After WhatsApp spyware allegations, Indian journalists demand government transparency

In the summer of 2019, Saroj Giri was preparing a lecture on the panopticon—an 18th century system to surveil an entire prison from a single viewpoint—when a message lit up his phone. It was from WhatsApp, warning Giri that someone had tried to hack the popular messaging app to spy on his cell phone remotely.

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Saudi crown prince’s alleged hacking of Bezos raises press freedom concerns

Washington, January 22, 2020—The Committee to Protect Journalists today joined U.N. human rights experts in calling for an investigation into the alleged hacking of The Washington Post owner and Amazon founder Jeff Bezos. The U.N. experts called the alleged hacking “an effort to influence, if not silence, The Washington Post’s reporting on Saudi Arabia.”

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The front page of the January 11, 2020, issue of Semana, pictured, alleged a widespread military campaign of espionage against the magazine. (Photo by CPJ)

Colombian magazine Semana alleges military spied on its journalists

Bogotá, January 13, 2020 – Colombian authorities must undertake an in-depth and transparent investigation into allegations that the military illegally spied on journalists, and ensure those responsible are brought to justice, the Committee to Protect Journalists said today.

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An Israeli woman uses her iPhone in front of the building housing the Israeli NSO group, on August 28, 2016, in Herzliya, near Tel Aviv. NSO Group has been accused of facilitating surveillance of journalists through sales of its Pegasus spyware. (AFP/Jack Guez)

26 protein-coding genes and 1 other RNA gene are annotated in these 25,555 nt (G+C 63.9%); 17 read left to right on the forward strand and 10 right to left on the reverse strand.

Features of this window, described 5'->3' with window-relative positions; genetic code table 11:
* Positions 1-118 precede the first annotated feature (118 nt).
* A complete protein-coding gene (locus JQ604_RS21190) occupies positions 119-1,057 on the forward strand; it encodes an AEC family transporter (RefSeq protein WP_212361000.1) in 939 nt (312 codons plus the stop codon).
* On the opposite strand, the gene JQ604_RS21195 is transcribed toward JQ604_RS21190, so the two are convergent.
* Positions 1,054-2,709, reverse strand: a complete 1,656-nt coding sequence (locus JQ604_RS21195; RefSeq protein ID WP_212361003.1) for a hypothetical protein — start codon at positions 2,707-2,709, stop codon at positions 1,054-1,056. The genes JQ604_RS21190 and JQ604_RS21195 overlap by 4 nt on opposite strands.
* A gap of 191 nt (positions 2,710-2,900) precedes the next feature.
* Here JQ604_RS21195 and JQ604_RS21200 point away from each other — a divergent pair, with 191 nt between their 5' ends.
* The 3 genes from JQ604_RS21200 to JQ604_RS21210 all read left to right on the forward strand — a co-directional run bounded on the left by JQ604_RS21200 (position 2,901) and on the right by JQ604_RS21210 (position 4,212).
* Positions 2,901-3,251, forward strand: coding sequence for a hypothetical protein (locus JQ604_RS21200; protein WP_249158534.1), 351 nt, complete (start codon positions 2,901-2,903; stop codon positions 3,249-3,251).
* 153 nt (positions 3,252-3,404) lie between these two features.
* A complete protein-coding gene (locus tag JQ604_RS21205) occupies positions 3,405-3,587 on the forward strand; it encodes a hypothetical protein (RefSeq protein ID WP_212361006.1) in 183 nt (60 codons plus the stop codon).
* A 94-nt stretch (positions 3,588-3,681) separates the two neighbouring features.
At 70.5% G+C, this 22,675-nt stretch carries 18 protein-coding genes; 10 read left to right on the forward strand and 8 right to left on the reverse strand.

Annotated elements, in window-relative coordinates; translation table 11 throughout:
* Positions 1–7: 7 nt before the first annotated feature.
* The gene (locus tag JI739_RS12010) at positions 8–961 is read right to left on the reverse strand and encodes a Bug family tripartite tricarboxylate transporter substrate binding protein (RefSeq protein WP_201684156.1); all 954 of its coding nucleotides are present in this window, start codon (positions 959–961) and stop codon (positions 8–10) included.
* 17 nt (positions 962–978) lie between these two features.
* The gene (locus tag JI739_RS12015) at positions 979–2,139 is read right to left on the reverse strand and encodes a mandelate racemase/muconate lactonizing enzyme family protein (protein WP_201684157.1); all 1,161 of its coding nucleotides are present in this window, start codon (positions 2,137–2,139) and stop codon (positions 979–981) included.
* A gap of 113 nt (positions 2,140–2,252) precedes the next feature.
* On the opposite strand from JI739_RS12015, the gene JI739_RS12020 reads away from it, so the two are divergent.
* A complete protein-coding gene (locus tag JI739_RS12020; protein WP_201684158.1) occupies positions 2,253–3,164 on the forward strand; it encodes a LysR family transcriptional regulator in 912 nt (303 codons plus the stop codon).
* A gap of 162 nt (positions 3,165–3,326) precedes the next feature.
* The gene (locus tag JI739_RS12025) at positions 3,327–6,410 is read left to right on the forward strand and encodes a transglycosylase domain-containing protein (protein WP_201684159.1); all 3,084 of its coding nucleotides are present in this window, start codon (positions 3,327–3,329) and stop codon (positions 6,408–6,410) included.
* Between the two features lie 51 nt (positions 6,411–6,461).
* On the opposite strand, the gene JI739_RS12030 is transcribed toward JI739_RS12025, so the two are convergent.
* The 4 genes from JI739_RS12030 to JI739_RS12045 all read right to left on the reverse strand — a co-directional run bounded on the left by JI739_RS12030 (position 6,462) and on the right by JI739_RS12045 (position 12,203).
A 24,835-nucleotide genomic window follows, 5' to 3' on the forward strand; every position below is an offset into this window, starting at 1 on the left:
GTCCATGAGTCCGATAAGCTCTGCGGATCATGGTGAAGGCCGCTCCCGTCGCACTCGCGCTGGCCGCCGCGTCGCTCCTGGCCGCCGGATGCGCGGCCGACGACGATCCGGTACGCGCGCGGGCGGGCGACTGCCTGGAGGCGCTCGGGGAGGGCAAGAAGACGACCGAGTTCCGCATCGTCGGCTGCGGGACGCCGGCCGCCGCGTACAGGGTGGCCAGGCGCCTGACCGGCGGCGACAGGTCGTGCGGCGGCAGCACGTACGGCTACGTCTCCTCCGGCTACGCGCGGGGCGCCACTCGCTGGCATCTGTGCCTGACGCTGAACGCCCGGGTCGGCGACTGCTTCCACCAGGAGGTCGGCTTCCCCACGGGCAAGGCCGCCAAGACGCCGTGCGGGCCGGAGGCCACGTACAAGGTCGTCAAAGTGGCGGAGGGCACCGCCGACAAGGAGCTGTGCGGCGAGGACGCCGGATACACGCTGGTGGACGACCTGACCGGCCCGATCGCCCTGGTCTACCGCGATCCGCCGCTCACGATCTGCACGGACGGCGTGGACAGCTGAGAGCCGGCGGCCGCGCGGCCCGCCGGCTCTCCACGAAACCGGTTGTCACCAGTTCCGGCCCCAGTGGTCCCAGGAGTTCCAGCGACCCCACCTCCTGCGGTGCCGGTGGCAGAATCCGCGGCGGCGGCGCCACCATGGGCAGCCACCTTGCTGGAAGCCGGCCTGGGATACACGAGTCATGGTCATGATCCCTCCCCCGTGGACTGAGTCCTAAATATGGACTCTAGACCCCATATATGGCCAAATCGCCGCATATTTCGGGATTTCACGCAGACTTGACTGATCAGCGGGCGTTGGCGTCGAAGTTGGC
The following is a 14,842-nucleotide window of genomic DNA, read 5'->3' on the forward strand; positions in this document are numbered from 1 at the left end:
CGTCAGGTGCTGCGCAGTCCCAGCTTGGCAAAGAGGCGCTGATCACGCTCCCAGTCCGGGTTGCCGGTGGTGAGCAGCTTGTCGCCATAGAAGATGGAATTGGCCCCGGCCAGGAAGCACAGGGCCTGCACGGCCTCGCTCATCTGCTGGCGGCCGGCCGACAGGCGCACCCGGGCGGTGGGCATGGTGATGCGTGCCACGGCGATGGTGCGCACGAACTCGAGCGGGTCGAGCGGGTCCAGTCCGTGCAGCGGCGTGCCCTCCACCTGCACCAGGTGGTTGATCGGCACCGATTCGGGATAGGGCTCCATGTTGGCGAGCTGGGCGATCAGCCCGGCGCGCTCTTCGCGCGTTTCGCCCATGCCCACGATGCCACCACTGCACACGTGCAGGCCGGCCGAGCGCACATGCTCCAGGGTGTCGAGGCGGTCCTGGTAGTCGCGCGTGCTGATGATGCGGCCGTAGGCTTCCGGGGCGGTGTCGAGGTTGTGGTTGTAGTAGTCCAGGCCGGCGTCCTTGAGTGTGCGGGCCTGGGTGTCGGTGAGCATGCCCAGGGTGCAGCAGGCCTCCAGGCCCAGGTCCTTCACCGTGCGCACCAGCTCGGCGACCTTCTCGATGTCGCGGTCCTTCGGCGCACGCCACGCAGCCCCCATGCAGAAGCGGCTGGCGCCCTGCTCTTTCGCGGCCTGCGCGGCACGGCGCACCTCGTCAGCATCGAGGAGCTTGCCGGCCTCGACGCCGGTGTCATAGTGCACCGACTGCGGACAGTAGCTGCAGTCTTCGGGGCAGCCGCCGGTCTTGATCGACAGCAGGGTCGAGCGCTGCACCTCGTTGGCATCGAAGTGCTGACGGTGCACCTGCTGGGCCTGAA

CPJ Safety Advisory: Journalist targets of Pegasus spyware

Pegasus is a spyware created for mobile devices which transforms a cellphone into a mobile surveillance station. Researchers have documented it being used to spy on journalists. This raises significant implications for journalists’ own security and that of their sources.

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The logo of the Israeli NSO Group company is shown on a building where they had offices in Herzliya, Israel. WhatsApp has accused NSO Group of selling technology to help governments spy on WhatsApp users, including journalists. (AP/Daniella Cheslow)

Indian journalists reported among targets of alleged NSO Group WhatsApp hack

New York, October 31, 2019—The Committee to Protect Journalists is alarmed by news reports that several journalists in India have been notified that they were among the targets of suspicious WhatsApp contact that may have been used to install advanced surveillance technology on their phones. Facebook-owned WhatsApp this week said it filed a lawsuit accusing…